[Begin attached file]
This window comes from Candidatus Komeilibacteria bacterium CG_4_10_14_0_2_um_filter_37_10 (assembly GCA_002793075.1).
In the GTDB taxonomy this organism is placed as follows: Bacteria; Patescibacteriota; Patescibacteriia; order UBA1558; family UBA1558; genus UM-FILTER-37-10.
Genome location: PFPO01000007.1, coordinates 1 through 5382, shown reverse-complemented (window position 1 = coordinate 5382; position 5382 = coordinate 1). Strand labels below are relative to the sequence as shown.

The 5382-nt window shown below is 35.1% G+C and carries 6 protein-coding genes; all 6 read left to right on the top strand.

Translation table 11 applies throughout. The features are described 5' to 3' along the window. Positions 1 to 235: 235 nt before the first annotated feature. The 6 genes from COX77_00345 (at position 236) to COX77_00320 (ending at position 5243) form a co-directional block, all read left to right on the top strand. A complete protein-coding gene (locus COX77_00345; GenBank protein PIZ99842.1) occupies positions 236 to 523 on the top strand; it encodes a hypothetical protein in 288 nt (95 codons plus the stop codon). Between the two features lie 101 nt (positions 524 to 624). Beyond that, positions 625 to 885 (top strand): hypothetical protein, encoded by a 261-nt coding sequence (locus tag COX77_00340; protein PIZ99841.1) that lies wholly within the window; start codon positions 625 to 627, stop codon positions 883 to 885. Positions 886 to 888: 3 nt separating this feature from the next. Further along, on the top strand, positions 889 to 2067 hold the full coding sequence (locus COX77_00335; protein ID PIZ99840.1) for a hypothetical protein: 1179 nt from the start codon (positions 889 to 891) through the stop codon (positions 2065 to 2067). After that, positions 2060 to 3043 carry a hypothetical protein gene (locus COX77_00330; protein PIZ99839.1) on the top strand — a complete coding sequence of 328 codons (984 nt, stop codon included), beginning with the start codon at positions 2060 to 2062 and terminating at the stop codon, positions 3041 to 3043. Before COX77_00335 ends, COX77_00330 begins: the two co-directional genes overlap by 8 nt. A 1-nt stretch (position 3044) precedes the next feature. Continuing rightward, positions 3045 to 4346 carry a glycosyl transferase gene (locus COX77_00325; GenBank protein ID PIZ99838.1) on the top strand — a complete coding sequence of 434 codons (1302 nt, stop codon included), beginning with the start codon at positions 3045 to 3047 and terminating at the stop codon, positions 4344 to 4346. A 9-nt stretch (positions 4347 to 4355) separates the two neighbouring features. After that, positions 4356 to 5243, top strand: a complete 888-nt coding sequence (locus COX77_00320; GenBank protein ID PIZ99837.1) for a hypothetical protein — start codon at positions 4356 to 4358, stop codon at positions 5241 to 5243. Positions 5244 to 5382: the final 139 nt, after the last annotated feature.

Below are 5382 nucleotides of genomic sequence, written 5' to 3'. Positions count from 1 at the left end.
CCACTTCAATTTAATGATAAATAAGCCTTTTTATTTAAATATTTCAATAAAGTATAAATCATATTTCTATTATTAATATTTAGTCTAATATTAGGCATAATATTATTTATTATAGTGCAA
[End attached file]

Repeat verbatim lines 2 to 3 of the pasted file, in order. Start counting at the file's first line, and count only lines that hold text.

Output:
In the GTDB taxonomy this organism is placed as follows: Bacteria; Patescibacteriota; Patescibacteriia; order UBA1558; family UBA1558; genus UM-FILTER-37-10.
Genome location: PFPO01000007.1, coordinates 1 through 5382, shown reverse-complemented (window position 1 = coordinate 5382; position 5382 = coordinate 1). Strand labels below are relative to the sequence as shown.